[joe@www admin]#

This is what we refer to as the ‘command prompt’ as it is the place where you enter any commands that you want the server to run.

So…what commands can you run without causing any problems? Thousands … literally … but we will look at just a handful here to get you started.

df – This command will tell you how much hard disk space your server is using (think of it as ‘disk free’). Let’s look at the output. Type df at the command prompt and pressyour ‘Enter’ key.

The output will look something like this:

[joe@www admin]#df

Filesystem           1K-blocks      Used Available Use% Mounted on
/dev/mapper/VolGroup00-LogVol00   74718304   6661240  64200272  10% /
/dev/hda1               101086     11731     84136  13% /boot
tmpfs                   225228         0    225228   0% /dev/shm
/dev/hdc2            145739192    465284 137870756   1% /mnt/disk2
/dev/hdd1            240362656  66950244 161202612  30% /mnt/disk3

The important column is the second last column – the one with the percentage figure. That number tells you how much of the disk is in use. For example, the first disk in that list is using 13% of its total space and the last one is using 30% of its total space. If you would like to know more about the other numbers in that output, there’s a good primer at http://www.oracle.com/technology/pub/articles/calish_filesys.html.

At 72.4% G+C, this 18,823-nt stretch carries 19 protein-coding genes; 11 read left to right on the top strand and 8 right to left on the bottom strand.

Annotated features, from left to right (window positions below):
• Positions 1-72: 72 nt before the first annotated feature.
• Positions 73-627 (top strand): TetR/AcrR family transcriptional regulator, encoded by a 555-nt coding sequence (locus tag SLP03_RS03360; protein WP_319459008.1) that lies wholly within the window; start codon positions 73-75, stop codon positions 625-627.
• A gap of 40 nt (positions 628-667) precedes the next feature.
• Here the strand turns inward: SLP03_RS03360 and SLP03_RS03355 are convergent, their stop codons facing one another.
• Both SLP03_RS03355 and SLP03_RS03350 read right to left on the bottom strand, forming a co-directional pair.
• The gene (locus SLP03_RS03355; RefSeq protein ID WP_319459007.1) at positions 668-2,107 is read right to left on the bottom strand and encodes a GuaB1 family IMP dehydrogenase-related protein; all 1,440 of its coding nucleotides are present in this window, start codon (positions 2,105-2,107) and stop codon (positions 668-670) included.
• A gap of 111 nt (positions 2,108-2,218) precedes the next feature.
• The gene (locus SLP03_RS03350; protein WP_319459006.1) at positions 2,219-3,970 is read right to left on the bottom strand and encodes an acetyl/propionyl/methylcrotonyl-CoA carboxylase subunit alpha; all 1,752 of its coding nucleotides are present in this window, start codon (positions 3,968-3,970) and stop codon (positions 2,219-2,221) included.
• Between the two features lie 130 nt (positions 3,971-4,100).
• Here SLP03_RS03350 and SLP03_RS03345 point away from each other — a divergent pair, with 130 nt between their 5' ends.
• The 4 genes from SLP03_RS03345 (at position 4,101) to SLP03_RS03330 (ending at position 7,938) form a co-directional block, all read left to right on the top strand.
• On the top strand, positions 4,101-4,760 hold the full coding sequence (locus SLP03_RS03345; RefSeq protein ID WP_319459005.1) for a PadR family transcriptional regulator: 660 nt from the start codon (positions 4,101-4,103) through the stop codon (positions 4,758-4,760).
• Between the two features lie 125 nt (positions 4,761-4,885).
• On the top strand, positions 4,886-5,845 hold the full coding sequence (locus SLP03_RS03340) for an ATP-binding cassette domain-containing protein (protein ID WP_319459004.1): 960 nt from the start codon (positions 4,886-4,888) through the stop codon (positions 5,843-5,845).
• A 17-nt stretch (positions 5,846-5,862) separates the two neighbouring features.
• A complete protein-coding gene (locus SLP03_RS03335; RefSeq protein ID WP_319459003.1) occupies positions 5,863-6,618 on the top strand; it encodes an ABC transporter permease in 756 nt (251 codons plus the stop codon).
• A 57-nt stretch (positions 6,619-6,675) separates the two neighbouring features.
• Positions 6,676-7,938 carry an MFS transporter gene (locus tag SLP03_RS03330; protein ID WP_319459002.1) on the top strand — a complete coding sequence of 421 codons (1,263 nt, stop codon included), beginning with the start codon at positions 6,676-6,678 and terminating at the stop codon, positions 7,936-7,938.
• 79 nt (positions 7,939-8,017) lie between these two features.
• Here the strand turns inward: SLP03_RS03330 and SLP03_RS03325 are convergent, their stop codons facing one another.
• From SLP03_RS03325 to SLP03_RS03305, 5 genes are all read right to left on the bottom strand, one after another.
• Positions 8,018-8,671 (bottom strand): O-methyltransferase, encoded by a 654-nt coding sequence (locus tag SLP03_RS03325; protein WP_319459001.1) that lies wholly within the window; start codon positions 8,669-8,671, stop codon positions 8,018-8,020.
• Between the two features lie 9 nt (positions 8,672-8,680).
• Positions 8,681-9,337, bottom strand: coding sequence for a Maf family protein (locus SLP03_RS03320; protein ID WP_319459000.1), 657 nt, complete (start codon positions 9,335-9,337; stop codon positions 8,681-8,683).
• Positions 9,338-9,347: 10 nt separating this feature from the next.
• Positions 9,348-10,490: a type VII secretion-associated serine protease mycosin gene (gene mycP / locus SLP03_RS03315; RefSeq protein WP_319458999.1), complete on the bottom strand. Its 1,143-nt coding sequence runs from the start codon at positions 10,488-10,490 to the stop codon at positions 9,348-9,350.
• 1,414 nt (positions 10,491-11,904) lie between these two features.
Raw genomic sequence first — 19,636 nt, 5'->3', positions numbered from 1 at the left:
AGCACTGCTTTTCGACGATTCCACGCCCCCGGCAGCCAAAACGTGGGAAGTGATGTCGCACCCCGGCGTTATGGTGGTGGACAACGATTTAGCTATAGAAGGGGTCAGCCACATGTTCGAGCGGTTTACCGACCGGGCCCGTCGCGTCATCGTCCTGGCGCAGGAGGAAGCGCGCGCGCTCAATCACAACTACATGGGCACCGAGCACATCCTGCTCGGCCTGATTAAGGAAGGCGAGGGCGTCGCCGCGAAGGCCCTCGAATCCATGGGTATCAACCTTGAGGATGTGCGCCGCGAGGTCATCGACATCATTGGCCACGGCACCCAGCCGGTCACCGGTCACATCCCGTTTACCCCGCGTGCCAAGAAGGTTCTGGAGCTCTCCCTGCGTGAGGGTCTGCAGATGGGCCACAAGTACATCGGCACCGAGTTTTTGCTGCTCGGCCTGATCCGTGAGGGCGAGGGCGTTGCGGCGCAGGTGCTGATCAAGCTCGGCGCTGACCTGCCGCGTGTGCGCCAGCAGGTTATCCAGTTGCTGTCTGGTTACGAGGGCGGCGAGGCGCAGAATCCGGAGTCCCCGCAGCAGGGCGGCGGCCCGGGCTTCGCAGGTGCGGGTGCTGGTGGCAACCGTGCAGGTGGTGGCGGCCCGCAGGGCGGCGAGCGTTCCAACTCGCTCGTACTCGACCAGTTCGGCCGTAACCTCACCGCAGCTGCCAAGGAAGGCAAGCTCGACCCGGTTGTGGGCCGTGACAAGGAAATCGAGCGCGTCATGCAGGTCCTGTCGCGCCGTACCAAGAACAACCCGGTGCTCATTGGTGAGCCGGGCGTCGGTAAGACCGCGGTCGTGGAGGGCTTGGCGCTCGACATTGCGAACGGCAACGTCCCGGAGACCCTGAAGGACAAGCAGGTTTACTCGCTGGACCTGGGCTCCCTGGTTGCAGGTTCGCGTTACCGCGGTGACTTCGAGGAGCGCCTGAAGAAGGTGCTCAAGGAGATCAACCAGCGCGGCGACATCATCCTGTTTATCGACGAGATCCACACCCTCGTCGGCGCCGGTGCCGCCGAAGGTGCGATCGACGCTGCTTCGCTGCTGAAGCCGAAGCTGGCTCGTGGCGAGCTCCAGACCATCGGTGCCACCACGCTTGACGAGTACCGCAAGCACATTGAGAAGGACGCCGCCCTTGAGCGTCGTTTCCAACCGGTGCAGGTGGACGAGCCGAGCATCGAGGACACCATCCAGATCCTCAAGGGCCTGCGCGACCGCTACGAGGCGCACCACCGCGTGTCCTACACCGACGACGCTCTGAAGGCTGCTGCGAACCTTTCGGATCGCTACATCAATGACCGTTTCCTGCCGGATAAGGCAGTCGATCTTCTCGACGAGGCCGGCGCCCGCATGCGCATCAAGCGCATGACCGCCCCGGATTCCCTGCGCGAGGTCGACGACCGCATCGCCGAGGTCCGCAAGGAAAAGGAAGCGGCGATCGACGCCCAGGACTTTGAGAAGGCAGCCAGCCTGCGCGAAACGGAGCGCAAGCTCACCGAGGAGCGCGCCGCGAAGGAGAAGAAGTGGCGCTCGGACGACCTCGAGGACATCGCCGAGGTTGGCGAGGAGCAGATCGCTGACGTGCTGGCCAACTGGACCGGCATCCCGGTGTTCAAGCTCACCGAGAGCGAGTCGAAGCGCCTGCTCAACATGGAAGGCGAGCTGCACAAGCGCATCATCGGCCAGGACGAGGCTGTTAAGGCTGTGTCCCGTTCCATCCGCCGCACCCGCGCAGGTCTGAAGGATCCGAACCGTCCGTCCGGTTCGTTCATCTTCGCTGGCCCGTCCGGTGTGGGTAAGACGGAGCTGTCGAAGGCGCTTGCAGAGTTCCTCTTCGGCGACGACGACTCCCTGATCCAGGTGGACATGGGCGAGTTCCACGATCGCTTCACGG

free – this command will tell you how much total and free RAM your  server has. Type free at the command prompt and press your ‘Enter’ key. The output looks something like this:

[joe@www admin]#free

                        total        used          free        shared    buffers     cached
Mem:       2055416    1631192     424224          0      180224    1061592
-/+ buffers/cache:     389376    1666040
Swap:      2040244        208    2040036

From the above we can see that this server has 2GB of RAM (total) and that it is currently using approximately 1.6GB of that RAM. That doesn’t mean that the applications on the server are using most of the RAM though. Note the two columns ‘buffers’ and ‘cached’. The operating system uses buffers and cache internally to manage its own operations and optimize performance. In reality, the applications on the server are using around 389MB of RAM and the operating system is utilizing much of the remaining RAM.  The ‘Swap’ figures show how much ‘swap space’ the server has and how much it is using. Swap space is similar to Windows ‘virtual memory’. If the server uses up all of the physical RAM it will start to swap idle programs out to disk. Generally speaking you should ensure the server has enough physical RAM that it doesn’t need to swap to disk. Disk based memory is much slower than your ‘real’ RAM.

Now that we’ve covered a couple of the simple command, there’s a good list of some other commands at http://www.reallylinux.com/docs/basic.shtml.

Just be careful if you use the passwd command. It will change your password instantly. Oh, and don;t go changing your password to anything simple. Remember, security starts with a strong password!